Creed notes that more information is needed on what people are actually eating, especially long-term rice consumption in subpopulations such as very young children and specific ethnic groups. “That’s what it is going to take to get to estimate the exposures that you’d like to better evaluate,” he says. NHANES recently started collecting more detailed information about Asian subpopulations with very different diets (including Chinese Americans, Indian Americans, and a composite group made up of Filipino, Vietnamese, Korean, and Japanese Americans) so that they can be more accurately assessed.11


Julia R. Barrett, MS, ELS, a Madison, Wisconsin–based science writer and editor, is a member of the National Association of Science Writers and the Board of Editors in the Life Sciences.

References

1. Mantha M, Yeary E, Trent J, Creed PA, Kubachka K, Hanley T, et al. 2017. Estimating inorganic arsenic exposure from U.S. rice and total water intakes. Environ Health Perspect 125(5):057005, PMID: 28572075, 10.1289/EHP418.

2. Carlin DJ, Naujokas MF, Bradham KD, Cowden J, Heacock M, Henry HF, et al. 2016. Arsenic and environmental health: State of the science and future research opportunities. Environ Health Perspect 124(7):890–899, PMID: 26587579, 10.1289/ehp.1510209.

3. Straif K, Benbrahim-Tallaa L, Baan R, Grosse Y, Secretan B, El Ghissassi F, et al. 2009. A review of human carcinogens—Part C: Metals, arsenic, dust, and fibres. Lancet Oncol 10(5):453–454, PMID: 19418618, 10.1016/S1470-2045(09)70134-2.

4. Gilbert-Diamond D, Cottingham KL, Gruber JF, Punchon T, Sayarath V, Gandolfi AJ, et al. 2011. Rice consumption contributes to arsenic exposure in US women. Proc Natl Acad Sci USA 108(51):20656–20660, PMID: 22143778, 10.1073/pnas.1109127108.

5. Naujokas MF, Anderson B, Ahsan H, Aposhian HV, Graziano JH, Thompson C, et al. 2013. The broad scope of health effects from chronic arsenic exposure: Update on a worldwide public health problem. Environ Health Perspect 121(3):295–302, PMID: 23458756, 10.1289/ehp.1205875.

6. Kurzuis-Spencer M, Burgess JL, Harris RB, Hartz V, Roberge J, Huang S, et al. 2014. Contribution of diet to aggregate arsenic exposures—An analysis across populations. J Expo Sci Environ Epidemiol 24(2):156–162, PMID: 23860400, 10.1038/jes.2013.37.

7. Gundert-Remy U, Damm G, Foth H, Freyberger A, Gebel T, Golka K, et al. 2015. High exposure to inorganic arsenic by food: The need for risk reduction. Arch Toxicol 89(12):2219–2227, PMID: 26586021, 10.1007/s00204-015-1627-1.

8. Yager JW, Greene T, Schoof RA. 2015. Arsenic relative bioavailability from diet and airborne exposures: implications for risk assessment. Sci Total Environ 536:368–381, PMID: 26225742, 10.1016/j.scitotenv.2015.05.141.

9. Xue J, Zartarian V, Wang S-W, Liu SV, Georgopoulos P. 2010. Probabilistic modeling of dietary arsenic exposure and dose and evaluation with 2003–2004 NHANES data. Environ Health Perspect 118(3):345–350, PMID: 20194069, 10.1289/ehp.0901205.

10. U.S. EPA (U.S. Environmental Protection Agency). “Stochastic Human Exposure and Dose Simulation (SHEDS) to Estimate Human Exposure to Chemicals.” https://www.epa.gov/chemical-research/stochastic-human-exposure-and-dose-simulation-sheds-estimate-human-exposure. Updated 7 September 2016 [accessed 21 March 2017].

11. Konkel L. 2017. The “typical” Asian diet is anything but: Differences in dietary exposure to metals among subgroups of U.S. Asians. Environ Health Perspect 125(3):A58–A59, PMID: 28248183, 10.1289/ehp.125-A58.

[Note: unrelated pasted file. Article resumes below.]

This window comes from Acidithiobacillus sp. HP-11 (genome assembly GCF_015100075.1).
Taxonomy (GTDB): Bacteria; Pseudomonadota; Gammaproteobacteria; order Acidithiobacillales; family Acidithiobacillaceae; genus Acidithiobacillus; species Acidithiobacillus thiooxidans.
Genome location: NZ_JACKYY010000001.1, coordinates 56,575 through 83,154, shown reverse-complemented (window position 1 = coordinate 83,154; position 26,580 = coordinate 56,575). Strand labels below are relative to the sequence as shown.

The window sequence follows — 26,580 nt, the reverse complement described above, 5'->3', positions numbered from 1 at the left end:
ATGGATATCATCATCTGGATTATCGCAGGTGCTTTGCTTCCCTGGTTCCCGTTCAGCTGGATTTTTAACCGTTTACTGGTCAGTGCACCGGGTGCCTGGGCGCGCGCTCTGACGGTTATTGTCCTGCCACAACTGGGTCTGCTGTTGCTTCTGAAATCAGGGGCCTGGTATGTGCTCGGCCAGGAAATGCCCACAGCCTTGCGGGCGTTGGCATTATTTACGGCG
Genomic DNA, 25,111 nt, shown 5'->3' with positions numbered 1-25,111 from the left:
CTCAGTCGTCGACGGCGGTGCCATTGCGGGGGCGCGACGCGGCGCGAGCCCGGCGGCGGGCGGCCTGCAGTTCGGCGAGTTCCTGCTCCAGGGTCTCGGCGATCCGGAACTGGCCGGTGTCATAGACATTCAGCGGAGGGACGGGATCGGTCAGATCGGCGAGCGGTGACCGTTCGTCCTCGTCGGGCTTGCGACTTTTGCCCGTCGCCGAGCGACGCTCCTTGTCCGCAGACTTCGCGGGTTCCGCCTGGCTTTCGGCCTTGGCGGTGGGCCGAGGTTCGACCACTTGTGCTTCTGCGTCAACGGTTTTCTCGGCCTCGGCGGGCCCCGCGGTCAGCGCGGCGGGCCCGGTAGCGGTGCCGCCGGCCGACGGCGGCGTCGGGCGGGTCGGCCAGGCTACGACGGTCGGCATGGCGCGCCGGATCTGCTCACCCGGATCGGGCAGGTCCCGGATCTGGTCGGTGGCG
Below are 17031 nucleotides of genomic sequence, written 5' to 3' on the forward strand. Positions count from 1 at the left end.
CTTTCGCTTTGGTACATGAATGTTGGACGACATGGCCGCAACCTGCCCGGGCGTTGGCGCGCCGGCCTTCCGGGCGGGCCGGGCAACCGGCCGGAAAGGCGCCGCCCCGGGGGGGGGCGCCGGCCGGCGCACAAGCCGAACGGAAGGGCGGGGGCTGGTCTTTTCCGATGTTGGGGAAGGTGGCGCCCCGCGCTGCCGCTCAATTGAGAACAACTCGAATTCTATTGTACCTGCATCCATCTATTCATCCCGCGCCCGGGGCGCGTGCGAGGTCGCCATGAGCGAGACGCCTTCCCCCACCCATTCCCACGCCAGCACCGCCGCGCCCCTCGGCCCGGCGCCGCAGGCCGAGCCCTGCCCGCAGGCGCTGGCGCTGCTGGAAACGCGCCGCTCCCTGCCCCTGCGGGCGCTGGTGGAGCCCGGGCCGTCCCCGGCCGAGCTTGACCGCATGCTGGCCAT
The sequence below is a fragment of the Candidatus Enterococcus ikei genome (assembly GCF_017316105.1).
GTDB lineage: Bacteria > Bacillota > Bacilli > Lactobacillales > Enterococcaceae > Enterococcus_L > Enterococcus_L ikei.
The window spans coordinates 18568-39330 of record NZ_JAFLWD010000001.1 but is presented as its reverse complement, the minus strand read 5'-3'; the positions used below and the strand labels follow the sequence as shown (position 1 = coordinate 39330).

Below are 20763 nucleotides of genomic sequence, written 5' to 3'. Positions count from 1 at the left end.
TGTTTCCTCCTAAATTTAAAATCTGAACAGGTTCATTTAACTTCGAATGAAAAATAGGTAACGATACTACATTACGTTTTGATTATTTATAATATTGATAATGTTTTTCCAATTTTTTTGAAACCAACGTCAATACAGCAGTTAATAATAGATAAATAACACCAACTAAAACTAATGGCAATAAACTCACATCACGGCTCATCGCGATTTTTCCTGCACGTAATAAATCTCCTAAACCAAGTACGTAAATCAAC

Erratum: “Prenatal PBDE and PCB Exposures and Reading, Cognition, and Externalizing Behavior in Children”

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  • Received: 31 March 2017
    Revised: 31 March 2017
    Accepted: 06 April 2017
    Published: 30 June 2017

    Environ Health Perspect 125(4):746–752 (2017), https://doi.org/10.1289/EHP478

    Note to readers with disabilities: EHP strives to ensure that all journal content is accessible to all readers. However, some figures and Supplemental Material published in EHP articles may not conform to 508 standards due to the complexity of the information being presented. If you need assistance accessing journal content, please contact ehponline@niehs.nih.gov. Our staff will work with you to assess and meet your accessibility needs within 3 working days.

In the original article, Figure 2a incorrectly showed a mean of −0.34 for Full-Scale Intelligence Quotient (FSIQ) score in the fourth quartile of Sum4 polybrominated diphenyl ethers (PBDEs). The correct mean should have been −3.40. The corrected Figure 2 appears in this erratum.

Two plots indicating mean and 95 percent confidence interval scores (y-axis) across Sum sub 4 PBDEs quartile and Sum sub 4 PCBs quartile (x-axis).
Figure 2. Trend and association of child’s reading scores, FSIQ, and externalizing problems scores with prenatal Sum4PBDEs and Sum4PCBs concentrations quartiles. (a) The trend and association of child’s reading scores, FSIQ, and externalizing behavior problems scores with prenatal Sum4PBDEs; (b) The trend and association of child’s reading scores, FSIQ, and externalizing behavior problems scores with prenatal Sum4PCBs. The quartile cutoffs were <20.70, 20.70–35.64, 35.65–76.00, and ≥76.00 ng/g lipid for Sum4PBDEs, and <21.50, 21.50–31.29, 31.30–42.80, and ≥42.80 ng/g for Sum4PCBs, respectively. The score in the first quartile is the reference. Note: Adjusted for maternal age, education, race, IQ, household income, parity, married status, smoking (maternal serum cotinine), fish consumption, depression, child sex, and HOME score. FSIQ, Full-Scale Intelligence Quotient; * p<0.05, p<0.10.

In Table 3, the coefficient of FSIQ with maternal serum log10 BDE-47 was incorrectly typed as 3.7 (−8.8, 1.5). The correct coefficient should have been −3.7 (−8.8, 1.5).

These errors do not affect the analysis, study findings, or interpretation of the results. The authors regret these typographical errors.